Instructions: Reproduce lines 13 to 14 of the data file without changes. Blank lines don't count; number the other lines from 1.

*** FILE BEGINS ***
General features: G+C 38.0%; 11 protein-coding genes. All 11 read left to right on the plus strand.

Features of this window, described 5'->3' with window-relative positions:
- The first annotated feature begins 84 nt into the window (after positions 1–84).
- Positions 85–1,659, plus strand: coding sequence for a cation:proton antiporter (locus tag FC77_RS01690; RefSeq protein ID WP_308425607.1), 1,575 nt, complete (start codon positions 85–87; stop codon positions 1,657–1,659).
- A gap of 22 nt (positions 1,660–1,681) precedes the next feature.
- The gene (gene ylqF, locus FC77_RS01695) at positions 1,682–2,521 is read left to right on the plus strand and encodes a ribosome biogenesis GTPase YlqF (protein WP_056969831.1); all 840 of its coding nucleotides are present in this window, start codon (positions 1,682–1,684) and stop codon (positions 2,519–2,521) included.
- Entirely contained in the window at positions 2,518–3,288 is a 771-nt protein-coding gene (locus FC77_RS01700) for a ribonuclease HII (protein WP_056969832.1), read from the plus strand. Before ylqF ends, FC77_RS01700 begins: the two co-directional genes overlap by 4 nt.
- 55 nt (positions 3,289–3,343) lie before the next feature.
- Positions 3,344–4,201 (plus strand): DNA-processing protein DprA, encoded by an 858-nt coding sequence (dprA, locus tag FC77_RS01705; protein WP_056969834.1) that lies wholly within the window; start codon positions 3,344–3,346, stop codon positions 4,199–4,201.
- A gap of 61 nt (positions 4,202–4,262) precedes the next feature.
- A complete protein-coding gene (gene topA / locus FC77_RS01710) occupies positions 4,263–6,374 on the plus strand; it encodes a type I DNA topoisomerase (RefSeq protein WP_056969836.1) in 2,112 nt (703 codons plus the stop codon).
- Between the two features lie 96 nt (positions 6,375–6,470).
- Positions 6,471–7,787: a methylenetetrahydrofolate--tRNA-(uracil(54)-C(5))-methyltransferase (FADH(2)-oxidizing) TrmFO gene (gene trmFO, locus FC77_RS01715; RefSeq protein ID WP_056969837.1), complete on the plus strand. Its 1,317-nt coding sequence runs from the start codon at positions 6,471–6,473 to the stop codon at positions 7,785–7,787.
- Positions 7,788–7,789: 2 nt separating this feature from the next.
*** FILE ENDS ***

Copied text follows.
- Positions 6,471–7,787: a methylenetetrahydrofolate--tRNA-(uracil(54)-C(5))-methyltransferase (FADH(2)-oxidizing) TrmFO gene (gene trmFO, locus FC77_RS01715; RefSeq protein ID WP_056969837.1), complete on the plus strand. Its 1,317-nt coding sequence runs from the start codon at positions 6,471–6,473 to the stop codon at positions 7,785–7,787.
- Positions 7,788–7,789: 2 nt separating this feature from the next.